I got my garlic planted. I didn’t get to plant it as early as I was intending to, but I still got it in before the shortest day and well before I usually do. I am really hoping to survive the rust this season. Starting from scratch with store-bought seed garlic is not fun when you’ve worked to grow bigger cloves of your own! I didn’t buy as much seed garlic this time, just in case. I planted 20 or 21 cloves of Printanor garlic in the vege garden and 2 cloves in The Herb Garden, as a small measure to avoid the rust. It’s better to get something than nothing. Then I planted my giant cloves of elephant garlic: 4 in the vege garden and 1 in The Herb Garden. This is the first time I’ve grown elephant garlic so I’m excited to see how it grows. And tastes. We all know I’m a fan of giant veges

I watered the garlic in with some compost tea. I forgot to tell y’all about my compost tea. When the comfrey was growing like bonkers last season I chucked a lot of it into a barrel and filled it with water. Some time later I added some chicken poop in there for some extra goodness. The barrel has a lid that is weighed down by a brick. And boy, does it need a lid! It doesn’t smell quite as bad now, after brewing for many months. I didn’t use it as much as I should have last season as I kept forgetting about it. That’s what happens sometimes when you put things in a far away corner. I dilute it to about 1 part nutritious, stinky tea to 10 parts water in a watering can and water stuff with it. I am going to make a point of using it a lot more and would like to experiment with some different kinds of compost tea if I have the time.

Who remembers my mushroom-growing adventure? Well, after doing all the required bits and pieces to get my oyster mushroom kit going, which wasn’t quite as ‘easy as growing grass’, I was left with the waiting period. While I got busy with my assignment I forgot to check on the mushrooms and then BOOM! The mushrooms appeared! This is what I found when I finally remembered to check them:


I grew mushrooms! Now we just have to wait until they get big enough to eat. Nom nom nom.

On Saturday, The Husband worked on his lumberjack skills. The doomed, unproductive, yellow-fleshed plum tree met it’s fate. I convinced The Husband to cut off more of the top branches before felling the rest of the tree, while The Little Fulla and I carted them off the the pruning mountain. Then, The Husband set to work on the tree with his chainsaw. There is always something to be nervous about when it comes to felling a tree and this time it was the fact that the part of the tree coming down wasn’t a straight trunk, it was leaning towards the paddock fence with the neighbour’s place and had a previously cut bit lower down on the trunk. But, The Husband is honing his tree-felling skills, and is rightly quite pleased about it. He secured the tree to the corner post on the deck with a rope and ratchet, cut a good wedge, made a straight cut from behind, then hauled on the rope, pulling the tree over in the right direction, avoiding the fence, the potting shed, the blackcurrants in the planter, any beings and even all my young plants in the garden bed. He then cut most of the tree up into firewood. We sure are supplying ourselves well with our tree felling at the moment! Don’t worry, we’re not going to fell ALL the trees.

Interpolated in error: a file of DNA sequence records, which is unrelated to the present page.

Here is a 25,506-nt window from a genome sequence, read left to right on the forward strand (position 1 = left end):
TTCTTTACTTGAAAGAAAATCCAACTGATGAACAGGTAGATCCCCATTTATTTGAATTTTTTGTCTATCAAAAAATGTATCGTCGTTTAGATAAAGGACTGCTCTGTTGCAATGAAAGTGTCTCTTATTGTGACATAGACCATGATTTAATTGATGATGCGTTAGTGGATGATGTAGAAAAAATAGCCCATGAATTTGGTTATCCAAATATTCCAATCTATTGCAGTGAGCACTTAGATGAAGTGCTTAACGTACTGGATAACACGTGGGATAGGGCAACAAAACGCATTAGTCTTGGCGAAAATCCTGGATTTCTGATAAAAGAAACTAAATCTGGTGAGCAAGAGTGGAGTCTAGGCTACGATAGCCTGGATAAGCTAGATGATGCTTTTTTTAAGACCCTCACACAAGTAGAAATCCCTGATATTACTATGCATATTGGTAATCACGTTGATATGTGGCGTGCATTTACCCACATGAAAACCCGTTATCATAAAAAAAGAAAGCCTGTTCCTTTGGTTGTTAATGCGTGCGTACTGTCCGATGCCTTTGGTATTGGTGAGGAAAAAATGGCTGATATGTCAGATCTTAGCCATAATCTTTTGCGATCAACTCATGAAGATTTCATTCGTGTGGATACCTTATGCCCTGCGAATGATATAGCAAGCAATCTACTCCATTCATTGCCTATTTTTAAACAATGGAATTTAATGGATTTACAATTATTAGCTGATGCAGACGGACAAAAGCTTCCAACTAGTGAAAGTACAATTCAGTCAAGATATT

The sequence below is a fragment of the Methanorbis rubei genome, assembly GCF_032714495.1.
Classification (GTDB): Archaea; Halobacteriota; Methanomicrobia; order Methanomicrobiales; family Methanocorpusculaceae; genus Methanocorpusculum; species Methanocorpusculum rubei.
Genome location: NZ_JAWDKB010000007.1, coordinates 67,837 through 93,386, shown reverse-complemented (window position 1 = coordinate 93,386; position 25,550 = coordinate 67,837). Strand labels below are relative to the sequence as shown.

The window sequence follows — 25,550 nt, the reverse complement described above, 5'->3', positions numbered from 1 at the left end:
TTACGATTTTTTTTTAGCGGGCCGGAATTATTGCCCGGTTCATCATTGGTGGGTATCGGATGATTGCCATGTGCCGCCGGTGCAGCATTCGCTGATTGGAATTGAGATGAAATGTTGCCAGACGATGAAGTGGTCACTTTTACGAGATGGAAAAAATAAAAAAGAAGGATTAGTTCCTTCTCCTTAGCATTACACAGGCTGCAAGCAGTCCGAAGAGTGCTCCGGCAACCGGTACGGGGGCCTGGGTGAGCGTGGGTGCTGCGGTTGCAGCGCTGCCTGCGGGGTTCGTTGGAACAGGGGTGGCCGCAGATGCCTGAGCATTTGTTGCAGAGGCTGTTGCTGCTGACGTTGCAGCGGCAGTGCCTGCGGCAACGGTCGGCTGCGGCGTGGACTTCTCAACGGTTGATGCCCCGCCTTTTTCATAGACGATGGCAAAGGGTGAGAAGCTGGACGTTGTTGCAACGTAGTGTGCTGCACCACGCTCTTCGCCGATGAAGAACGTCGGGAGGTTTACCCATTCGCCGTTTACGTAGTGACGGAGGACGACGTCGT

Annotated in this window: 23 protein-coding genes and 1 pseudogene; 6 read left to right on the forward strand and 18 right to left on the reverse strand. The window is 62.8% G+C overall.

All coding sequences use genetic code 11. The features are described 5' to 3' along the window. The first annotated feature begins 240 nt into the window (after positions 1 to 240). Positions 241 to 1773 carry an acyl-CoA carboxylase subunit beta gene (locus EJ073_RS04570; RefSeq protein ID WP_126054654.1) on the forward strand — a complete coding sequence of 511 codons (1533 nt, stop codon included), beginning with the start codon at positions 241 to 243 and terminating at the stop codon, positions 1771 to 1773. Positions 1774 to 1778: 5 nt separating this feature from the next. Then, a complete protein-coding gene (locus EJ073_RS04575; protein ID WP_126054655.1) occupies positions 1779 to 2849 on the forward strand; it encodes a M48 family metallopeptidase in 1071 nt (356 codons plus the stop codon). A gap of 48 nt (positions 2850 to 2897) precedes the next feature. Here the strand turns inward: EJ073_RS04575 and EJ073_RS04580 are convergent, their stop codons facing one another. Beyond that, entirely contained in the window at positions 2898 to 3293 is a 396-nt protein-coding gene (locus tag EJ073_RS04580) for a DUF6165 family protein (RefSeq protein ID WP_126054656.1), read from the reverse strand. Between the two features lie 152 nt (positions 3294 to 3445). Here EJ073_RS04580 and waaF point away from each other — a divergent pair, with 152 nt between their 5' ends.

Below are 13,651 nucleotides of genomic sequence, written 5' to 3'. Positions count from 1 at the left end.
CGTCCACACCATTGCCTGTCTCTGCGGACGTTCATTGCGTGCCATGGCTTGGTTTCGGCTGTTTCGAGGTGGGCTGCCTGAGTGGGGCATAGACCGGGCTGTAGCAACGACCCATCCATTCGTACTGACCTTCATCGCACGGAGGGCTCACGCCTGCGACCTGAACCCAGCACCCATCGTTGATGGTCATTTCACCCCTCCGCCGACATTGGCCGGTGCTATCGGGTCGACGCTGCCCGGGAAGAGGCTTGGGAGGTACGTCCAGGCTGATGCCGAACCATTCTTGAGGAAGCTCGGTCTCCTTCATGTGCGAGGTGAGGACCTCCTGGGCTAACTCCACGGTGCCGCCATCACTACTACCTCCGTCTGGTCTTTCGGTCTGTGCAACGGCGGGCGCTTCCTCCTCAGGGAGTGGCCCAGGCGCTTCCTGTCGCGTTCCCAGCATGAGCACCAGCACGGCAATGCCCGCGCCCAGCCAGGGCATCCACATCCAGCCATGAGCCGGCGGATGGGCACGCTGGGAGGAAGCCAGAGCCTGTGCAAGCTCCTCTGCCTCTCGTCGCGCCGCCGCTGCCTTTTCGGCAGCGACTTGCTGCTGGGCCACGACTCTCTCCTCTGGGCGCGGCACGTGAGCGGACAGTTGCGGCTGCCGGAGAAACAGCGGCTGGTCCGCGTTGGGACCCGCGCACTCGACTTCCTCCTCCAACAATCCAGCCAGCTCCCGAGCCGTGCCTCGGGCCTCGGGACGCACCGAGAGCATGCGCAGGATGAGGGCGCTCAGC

I decided I’m going to keep our second Billington plum tree that is in the planter. I was going to sell it because I thought one tree was prolific enough, but we really like the Indian plum chutney I made and I’m a total fan of the frozen sliced fruit in the less fruity seasons of the year, and the plums just taste so good, even if they all come in a short space of time. So, the potted Billington is going to join its old Billington plum tree buddy in replacement of the felled tree. “But didn’t you buy an almond tree to plant there?” I hear you say… Yes. But, that is going to be planted in the new chicken pen, The Cedar Pen.

Plum Tree Garden

The Plum Tree Garden. The potted Billington plum tree is going to be planted somewhere around where it is sitting here. The mature Billington is on the left.

When I set up The Cedar Pen for the chickens I cleared out a lot of shrubbery because it was weedy, overgrown or needed to be trimmed out of repelling-the-chickens-over-the-fence height. I have been thinking about what I could plant in there, as it is not going to remain so bare. First, the ‘All In One’ almond got allocated a spot in there. Then, I thought, hey, there’s actually space for another fruit tree in here without cutting out too much sun. So, I consulted my Fruit Plan to see where there were harvest time gaps that I could help to fill. I spent some time graphing my fruit plan to get a better visual of which months had low harvesting possibilities, but my two graphs somehow disappeared while The husband was working on computer backup things.

I have decided on a ‘Royal Rosa’ apricot tree. Harvest time is November to December (late spring and early summer) and it is supposed to be good in warmer areas. We already have one very young apricot tree, the dwarf ‘Aprigold’ in The Herb Garden, but we could do with more apricots, especially in November when citrus is the only big fruit available in our garden.